Secondary School Teachers and Education Quality: A framework of policy options for teacher education and professional development

  • Juan Manuel Moreno Olmedilla

Resumen

Qualified secondary school teachers are becoming a precious commodity in many developed and developing countries. They tend to be the hardest segment for the teaching profession to attract, the most expensive to educate and the most difficult to retain in schools. The numbers of unqualified teachers tend to be much higher for secondary than for primary education in almost every developing country. And the attrition rates of secondary education teachers are the highest in the teaching profession, especially for male teachers and for those in high-demand areas, such as mathematics, science and technology (OECD, 2004). In such a difficult context, this paper sets out with the assumption that there is a deep – and perhaps increasing – gap between the new key competencies which every secondary school graduate is supposed to master in the knowledge society and the teaching competencies with which teachers are “equipped” after they graduate from universities and/or teacher training institutions. In the current scenario of strong pressure for the democratization of secondary education all over the world, such a gap appears to be the most critical bottleneck for the expansion of quality secondary education. Based on the analysis of secondary school teacher training policies and practices in six developing countries (Chile, Mexico, Ghana, Senegal, Cambodia and Vietnam) (Moreno, 2005), the paper concludes proposing a policy framework and policy options for teacher training and teacher development which could also be useful for developed countries.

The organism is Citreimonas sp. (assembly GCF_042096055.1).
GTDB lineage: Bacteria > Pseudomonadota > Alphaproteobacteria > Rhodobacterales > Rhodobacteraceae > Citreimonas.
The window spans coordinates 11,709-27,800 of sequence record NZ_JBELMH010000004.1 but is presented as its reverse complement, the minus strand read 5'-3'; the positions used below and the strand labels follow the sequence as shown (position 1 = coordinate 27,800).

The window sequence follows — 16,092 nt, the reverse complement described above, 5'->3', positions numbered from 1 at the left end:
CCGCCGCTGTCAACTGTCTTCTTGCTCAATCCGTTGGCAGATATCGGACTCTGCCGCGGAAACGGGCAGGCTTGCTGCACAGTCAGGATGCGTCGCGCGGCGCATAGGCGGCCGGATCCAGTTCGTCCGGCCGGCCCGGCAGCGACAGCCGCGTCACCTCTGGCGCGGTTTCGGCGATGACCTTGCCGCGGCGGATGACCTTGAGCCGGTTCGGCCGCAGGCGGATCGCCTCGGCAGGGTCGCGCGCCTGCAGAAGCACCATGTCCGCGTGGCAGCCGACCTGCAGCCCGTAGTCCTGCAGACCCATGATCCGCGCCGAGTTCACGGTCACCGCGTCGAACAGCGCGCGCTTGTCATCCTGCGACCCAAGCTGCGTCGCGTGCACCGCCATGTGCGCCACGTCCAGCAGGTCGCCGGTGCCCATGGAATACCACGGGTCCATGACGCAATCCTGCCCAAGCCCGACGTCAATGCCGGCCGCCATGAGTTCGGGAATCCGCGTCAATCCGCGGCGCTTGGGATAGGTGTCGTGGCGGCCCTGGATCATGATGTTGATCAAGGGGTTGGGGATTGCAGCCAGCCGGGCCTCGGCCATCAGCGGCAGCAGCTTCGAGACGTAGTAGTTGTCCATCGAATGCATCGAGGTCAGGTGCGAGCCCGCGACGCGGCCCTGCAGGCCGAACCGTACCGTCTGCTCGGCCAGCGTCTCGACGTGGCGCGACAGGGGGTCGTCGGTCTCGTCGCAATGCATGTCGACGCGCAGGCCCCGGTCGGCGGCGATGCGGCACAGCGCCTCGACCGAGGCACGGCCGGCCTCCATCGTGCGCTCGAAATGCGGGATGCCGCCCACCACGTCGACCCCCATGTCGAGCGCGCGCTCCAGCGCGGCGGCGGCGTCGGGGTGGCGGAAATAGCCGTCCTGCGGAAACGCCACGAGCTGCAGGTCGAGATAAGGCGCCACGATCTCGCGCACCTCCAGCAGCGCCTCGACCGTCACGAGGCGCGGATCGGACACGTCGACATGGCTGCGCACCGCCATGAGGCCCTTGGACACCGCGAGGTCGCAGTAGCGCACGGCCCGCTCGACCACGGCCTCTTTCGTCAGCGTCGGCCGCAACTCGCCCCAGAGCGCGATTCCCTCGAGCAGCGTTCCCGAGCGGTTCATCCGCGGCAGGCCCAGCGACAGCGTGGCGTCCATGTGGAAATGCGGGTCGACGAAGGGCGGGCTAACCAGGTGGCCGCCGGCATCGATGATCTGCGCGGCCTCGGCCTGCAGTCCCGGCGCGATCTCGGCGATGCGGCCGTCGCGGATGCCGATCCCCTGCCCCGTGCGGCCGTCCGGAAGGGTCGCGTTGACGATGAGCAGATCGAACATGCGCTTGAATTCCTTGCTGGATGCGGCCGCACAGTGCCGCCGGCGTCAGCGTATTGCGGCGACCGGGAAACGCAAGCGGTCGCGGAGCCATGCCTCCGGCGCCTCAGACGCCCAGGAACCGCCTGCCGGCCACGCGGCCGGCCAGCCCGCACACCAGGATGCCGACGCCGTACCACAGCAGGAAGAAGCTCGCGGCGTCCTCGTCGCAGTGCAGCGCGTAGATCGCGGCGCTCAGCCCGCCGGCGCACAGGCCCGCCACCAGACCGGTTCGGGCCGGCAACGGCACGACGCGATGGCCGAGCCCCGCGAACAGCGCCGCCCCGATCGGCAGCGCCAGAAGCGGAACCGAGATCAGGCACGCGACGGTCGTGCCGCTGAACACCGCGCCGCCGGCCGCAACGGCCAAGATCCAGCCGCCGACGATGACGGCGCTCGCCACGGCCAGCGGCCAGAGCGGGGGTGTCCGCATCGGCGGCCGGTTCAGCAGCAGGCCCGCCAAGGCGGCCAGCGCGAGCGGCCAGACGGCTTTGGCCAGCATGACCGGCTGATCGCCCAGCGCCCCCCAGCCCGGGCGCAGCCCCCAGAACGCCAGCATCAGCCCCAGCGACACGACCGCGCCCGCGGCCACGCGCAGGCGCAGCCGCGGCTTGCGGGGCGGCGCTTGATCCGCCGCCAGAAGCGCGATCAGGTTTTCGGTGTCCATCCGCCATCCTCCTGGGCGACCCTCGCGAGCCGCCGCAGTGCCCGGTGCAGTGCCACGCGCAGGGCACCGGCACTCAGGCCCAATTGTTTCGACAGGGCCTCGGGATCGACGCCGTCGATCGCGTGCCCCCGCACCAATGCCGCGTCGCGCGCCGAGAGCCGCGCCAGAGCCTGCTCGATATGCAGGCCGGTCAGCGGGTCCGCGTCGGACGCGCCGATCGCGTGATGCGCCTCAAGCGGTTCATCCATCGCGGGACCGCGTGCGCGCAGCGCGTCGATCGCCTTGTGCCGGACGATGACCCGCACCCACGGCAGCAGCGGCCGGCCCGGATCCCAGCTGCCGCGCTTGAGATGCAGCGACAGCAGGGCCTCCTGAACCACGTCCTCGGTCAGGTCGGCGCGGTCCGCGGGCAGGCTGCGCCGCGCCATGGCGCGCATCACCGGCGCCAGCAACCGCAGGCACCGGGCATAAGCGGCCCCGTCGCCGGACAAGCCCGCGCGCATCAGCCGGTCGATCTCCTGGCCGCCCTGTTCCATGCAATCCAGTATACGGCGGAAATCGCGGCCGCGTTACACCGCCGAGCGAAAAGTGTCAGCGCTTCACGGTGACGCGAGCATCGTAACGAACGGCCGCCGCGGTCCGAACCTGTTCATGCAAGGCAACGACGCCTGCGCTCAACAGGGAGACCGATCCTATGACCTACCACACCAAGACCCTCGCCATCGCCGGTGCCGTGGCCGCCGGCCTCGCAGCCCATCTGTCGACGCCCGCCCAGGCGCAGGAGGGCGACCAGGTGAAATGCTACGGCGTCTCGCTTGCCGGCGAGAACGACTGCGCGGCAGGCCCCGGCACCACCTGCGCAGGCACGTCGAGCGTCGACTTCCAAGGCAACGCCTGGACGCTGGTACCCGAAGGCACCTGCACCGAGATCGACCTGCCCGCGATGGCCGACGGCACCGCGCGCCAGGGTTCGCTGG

Citas

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Publicado
2006-04-01